Up and down the streets of shame

"I've been 'ere two and a 'alf, free ahrs and so far I've got two and a 'alf sentences up on the screen," wailed Pauline Quirke in Jobs for the Girls (BBC1), "... I fort it'd be easy, but it's not." She was attempting to write a brief story for the Hackney Gazette about two orphan lambs and was discovering the fatal attractions of the delete button. "I think your problem is one of deadlines," said an unusually percipient sub-editor, noting that they were now several hours past delivery time.

The lamb story, accompanied by a photograph taken by Linda Robson, was the price of admission to the Guardian, where the two women were to work themselves towards covering a real news story - or at least one of those PR exercises that constitute the learner slopes of journalism. In some respects they had already been schooled by their celebrity. Being on the receiving end of so many flashbulbs herself Linda Robson had no difficulty capturing the news photographer's trick of tactical impertinence; "Johnnie. Johnnie! Show it to me, Johnnie!" she shouted at the Prime Minister, hoping to turn his head with naughty talk. Meanwhile Pauline, engaged in an in- depth probe into underpant purchases, was going through a rite of passage endured by most young journalists - returning to the office to find that your notes appear to have been scribbled in Urdu.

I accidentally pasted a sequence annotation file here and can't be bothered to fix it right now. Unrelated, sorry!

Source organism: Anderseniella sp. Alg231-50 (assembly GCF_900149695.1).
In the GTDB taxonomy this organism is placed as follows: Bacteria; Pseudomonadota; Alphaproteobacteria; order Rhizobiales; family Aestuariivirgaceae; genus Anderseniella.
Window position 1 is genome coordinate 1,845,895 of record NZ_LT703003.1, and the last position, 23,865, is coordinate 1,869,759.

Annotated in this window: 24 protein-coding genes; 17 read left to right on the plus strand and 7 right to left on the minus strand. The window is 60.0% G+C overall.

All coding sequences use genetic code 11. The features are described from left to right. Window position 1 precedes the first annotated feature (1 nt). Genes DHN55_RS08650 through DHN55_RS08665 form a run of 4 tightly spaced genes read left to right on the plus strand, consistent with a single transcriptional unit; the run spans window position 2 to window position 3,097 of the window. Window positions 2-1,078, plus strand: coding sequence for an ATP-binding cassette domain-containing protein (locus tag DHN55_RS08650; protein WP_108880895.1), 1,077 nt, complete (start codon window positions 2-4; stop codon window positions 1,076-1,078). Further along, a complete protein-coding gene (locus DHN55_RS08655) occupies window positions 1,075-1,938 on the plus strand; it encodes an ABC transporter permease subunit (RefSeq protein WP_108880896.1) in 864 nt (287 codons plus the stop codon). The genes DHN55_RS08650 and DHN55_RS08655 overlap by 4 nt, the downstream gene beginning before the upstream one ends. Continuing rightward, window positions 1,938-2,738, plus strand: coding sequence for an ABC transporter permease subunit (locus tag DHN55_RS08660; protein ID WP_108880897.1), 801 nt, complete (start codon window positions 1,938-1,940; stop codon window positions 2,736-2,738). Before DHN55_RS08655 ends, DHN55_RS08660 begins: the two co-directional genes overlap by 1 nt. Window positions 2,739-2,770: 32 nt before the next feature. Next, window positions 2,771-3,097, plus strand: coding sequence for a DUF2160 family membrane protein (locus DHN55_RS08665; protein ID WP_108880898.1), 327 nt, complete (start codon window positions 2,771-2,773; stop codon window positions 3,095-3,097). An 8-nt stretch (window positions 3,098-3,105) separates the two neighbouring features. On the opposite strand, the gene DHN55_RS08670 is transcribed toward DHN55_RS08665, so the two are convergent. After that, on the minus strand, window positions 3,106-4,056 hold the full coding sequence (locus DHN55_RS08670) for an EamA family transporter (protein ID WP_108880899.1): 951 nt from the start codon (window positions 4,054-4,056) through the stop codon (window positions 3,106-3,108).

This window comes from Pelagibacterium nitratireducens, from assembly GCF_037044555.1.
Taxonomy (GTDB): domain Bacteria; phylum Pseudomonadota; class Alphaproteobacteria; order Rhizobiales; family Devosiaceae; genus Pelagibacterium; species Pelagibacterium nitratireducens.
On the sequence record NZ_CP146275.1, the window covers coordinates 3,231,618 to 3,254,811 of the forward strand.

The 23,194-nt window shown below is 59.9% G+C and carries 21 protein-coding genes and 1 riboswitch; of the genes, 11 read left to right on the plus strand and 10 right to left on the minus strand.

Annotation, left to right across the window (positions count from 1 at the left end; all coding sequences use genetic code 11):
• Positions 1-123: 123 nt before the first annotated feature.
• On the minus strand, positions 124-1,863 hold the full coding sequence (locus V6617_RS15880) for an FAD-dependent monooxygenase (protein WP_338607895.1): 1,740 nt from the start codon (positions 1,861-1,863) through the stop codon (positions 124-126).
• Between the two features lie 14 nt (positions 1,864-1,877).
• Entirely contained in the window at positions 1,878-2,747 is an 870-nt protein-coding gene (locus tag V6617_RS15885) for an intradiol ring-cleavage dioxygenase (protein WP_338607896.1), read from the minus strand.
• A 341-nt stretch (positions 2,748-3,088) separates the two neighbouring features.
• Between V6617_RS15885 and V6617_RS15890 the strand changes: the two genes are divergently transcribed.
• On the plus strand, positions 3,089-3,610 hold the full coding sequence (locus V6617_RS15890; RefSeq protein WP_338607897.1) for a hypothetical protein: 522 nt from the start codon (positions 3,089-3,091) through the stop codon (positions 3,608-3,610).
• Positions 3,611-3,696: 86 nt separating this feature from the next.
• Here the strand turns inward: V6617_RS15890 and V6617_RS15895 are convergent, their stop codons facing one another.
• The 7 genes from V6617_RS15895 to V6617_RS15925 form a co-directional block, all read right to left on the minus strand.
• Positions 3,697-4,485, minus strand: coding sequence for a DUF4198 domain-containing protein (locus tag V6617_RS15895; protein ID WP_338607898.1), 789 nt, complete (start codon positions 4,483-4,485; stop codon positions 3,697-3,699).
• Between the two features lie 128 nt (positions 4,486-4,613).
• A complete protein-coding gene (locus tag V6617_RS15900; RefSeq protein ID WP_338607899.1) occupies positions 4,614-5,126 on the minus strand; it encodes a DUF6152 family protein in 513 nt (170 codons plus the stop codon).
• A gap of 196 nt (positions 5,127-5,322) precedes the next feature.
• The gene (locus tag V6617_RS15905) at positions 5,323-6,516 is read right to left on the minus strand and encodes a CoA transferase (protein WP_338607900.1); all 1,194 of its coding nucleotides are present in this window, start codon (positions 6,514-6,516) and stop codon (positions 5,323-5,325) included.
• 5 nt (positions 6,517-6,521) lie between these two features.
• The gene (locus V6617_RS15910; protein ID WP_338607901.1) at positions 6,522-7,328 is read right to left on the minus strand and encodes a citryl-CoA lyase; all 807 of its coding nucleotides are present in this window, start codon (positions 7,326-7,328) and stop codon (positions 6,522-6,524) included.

I've heard this series described as "unique" in on-air publicity, when it's actually just a retread of In at the Deep End, a series in which Paul Heiney exposed himself to a variety of professional humiliations. That doesn't really matter: the two guinea-pigs here are likeable (far more likeable, for my money, than they are in Birds of a Feather) and the device is a sturdy one anyway. It's unlikely ever to deliver real professional secrets (the secret in most professions being that there is no single secret) but it does include some truthful glimpses of how the machinery works. It was telling that Linda managed to get her best Downing Street shot (Douglas Hurd doing his Grandee's Goosestep) by breaking the rules - she was soon shepherded back into the photographer's holding pen by a barking policeman, but by that time she had stolen her extra angle.